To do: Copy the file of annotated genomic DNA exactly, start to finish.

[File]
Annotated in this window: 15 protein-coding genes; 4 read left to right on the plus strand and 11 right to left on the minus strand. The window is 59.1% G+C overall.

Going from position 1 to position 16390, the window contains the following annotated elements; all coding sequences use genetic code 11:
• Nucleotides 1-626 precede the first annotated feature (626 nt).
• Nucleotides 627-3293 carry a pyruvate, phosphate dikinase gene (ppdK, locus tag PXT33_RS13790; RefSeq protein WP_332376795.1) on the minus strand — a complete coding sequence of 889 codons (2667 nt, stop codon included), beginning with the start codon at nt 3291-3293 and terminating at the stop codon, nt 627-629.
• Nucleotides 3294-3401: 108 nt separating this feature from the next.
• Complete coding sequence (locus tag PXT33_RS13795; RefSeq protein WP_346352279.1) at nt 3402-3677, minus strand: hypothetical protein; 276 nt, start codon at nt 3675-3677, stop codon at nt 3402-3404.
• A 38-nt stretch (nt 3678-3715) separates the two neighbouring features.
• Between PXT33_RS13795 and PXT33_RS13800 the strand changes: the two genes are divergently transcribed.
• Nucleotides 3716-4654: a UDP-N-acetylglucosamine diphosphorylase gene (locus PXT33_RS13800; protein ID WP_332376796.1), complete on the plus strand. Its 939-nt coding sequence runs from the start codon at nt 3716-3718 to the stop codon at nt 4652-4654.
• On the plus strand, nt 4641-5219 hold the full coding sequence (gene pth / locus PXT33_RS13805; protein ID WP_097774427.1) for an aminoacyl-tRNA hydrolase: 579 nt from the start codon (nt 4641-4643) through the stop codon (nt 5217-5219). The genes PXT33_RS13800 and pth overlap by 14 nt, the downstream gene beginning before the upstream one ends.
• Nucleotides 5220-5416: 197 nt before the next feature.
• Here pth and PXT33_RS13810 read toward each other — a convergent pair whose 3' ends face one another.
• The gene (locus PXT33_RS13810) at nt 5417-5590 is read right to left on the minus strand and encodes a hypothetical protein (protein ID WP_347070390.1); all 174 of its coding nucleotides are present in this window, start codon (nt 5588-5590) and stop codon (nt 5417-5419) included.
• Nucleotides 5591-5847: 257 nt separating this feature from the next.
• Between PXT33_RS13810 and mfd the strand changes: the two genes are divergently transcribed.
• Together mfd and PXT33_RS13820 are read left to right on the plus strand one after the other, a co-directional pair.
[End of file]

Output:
Annotated in this window: 15 protein-coding genes; 4 read left to right on the plus strand and 11 right to left on the minus strand. The window is 59.1% G+C overall.

Going from position 1 to position 16390, the window contains the following annotated elements; all coding sequences use genetic code 11:
• Nucleotides 1-626 precede the first annotated feature (626 nt).
• Nucleotides 627-3293 carry a pyruvate, phosphate dikinase gene (ppdK, locus tag PXT33_RS13790; RefSeq protein WP_332376795.1) on the minus strand — a complete coding sequence of 889 codons (2667 nt, stop codon included), beginning with the start codon at nt 3291-3293 and terminating at the stop codon, nt 627-629.
• Nucleotides 3294-3401: 108 nt separating this feature from the next.
• Complete coding sequence (locus tag PXT33_RS13795; RefSeq protein WP_346352279.1) at nt 3402-3677, minus strand: hypothetical protein; 276 nt, start codon at nt 3675-3677, stop codon at nt 3402-3404.
• A 38-nt stretch (nt 3678-3715) separates the two neighbouring features.
• Between PXT33_RS13795 and PXT33_RS13800 the strand changes: the two genes are divergently transcribed.
• Nucleotides 3716-4654: a UDP-N-acetylglucosamine diphosphorylase gene (locus PXT33_RS13800; protein ID WP_332376796.1), complete on the plus strand. Its 939-nt coding sequence runs from the start codon at nt 3716-3718 to the stop codon at nt 4652-4654.
• On the plus strand, nt 4641-5219 hold the full coding sequence (gene pth / locus PXT33_RS13805; protein ID WP_097774427.1) for an aminoacyl-tRNA hydrolase: 579 nt from the start codon (nt 4641-4643) through the stop codon (nt 5217-5219). The genes PXT33_RS13800 and pth overlap by 14 nt, the downstream gene beginning before the upstream one ends.
• Nucleotides 5220-5416: 197 nt before the next feature.
• Here pth and PXT33_RS13810 read toward each other — a convergent pair whose 3' ends face one another.
• The gene (locus PXT33_RS13810) at nt 5417-5590 is read right to left on the minus strand and encodes a hypothetical protein (protein ID WP_347070390.1); all 174 of its coding nucleotides are present in this window, start codon (nt 5588-5590) and stop codon (nt 5417-5419) included.
• Nucleotides 5591-5847: 257 nt separating this feature from the next.
• Between PXT33_RS13810 and mfd the strand changes: the two genes are divergently transcribed.
• Together mfd and PXT33_RS13820 are read left to right on the plus strand one after the other, a co-directional pair.